Published: Mon, October 15, 2018
Money | By Arnold Ball

Facebook downgrades breach count from 50 million to 30 million users

Facebook downgrades breach count from 50 million to 30 million users

Rosen reiterates that people's accounts "have already been secured" by what Facebook did two weeks back when they prompted millions of users to reset the access tokens. The attackers didn't take any information from about 1 million people whose accounts were vulnerable.

But for about half of those whose accounts were broken into-about 14 million people-the hackers accessed intimate information, such as the last 10 places that person checked into, their current city and their 15 most-recent searches, the company said Friday.

"We now know that fewer people were impacted than we originally thought", Facebook vice president of product management Guy Rosen said in an online post.

Facebook says that while they believed 50 million accounts had their access tokens exposed to the breach, only 30 million people "actually had their tokens stolen".

It said the vulnerability in Facebook code had existed between July 2017 and September 2018, which was the result of a complex interaction of three distinct software bugs.

That feature allows users to check privacy settings by glimpsing what their profile looks like to others. "This allowed them to steal Facebook access tokens, which they could then use to take over people's accounts", it added.

Facebook is disclosing for the first time that hackers accessed data from 29 million accounts as part of the breach.

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Whodunnit? The social network says the Federal Bureau of Investigation has asked it not to comment on who may have been responsible for the attack while the Feds investigate. The hackers used the access tokens from Sep. It would appear, a change in user password, was also the collective need of the hour although Facebook does not categorically say that users need to do that. They then used the same vulnerability over and over again until they gathered tokens for around 400,000 accounts, which Rosen referred to as "seed accounts".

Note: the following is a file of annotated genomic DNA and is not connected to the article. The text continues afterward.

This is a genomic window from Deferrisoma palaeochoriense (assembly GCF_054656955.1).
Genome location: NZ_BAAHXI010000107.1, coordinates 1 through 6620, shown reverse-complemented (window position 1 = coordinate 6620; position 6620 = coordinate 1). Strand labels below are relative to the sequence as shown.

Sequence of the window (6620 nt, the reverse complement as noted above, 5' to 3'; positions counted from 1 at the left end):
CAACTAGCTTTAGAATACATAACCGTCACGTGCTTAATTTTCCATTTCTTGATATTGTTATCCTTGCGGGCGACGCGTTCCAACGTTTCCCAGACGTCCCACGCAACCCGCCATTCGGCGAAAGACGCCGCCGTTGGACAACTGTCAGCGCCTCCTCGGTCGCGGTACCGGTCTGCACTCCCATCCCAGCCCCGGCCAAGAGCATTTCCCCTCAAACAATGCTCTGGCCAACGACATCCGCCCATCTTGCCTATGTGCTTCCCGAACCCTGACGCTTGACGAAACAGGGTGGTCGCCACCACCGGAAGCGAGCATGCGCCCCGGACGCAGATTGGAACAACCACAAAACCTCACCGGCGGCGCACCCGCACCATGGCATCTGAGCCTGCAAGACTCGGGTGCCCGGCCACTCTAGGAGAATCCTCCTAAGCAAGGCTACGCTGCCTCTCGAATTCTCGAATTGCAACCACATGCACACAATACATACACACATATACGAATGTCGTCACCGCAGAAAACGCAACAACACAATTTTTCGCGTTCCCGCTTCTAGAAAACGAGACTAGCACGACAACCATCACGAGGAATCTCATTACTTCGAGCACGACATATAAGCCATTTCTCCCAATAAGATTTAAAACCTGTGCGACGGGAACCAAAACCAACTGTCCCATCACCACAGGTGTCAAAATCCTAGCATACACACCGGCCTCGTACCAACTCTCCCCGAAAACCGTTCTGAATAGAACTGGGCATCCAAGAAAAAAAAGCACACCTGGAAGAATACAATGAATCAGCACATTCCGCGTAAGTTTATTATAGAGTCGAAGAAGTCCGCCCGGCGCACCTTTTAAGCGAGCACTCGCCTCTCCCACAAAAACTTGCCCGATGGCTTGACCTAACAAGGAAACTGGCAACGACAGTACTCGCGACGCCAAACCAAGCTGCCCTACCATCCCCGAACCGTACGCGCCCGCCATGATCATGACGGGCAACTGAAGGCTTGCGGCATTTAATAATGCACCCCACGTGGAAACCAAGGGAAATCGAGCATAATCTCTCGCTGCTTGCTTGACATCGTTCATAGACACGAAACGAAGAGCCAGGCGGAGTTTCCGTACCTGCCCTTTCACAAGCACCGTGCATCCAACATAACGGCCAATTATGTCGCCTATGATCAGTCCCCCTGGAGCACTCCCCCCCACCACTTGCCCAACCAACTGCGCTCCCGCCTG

Last month, Facebook reset the tokens of almost 50 million accounts that it believed were affected and, as a precaution, also reset the tokens for another 40 million accounts that had used "View As" in the past year.

On September 14, Facebook engineers had detected some unusual activity on the social media platform's networks.

Once they had the tokens for the seed accounts, Rosen said the attackers used the tokens to access the 400,000 accounts and deployed scripts to harvest even more tokens at a larger and automated scale. Facebook also provided a list of the kind of data that was stolen/used by hackers during the breach.

All Facebook users compromised during the ordeal will be notified of the happening in the coming days, Facebook promised.

At the time, Chief Executive Officer Mark Zuckerberg - whose own account was compromised - said attackers would have had the ability to view private messages or post on someone's account, but there's no sign that they did. Facebook has sent customized messages that people will see depending on how they were impacted.

Facebook said third-party apps that use a Facebook login and Facebook apps like WhatsApp and Instagram were unaffected by the breach.

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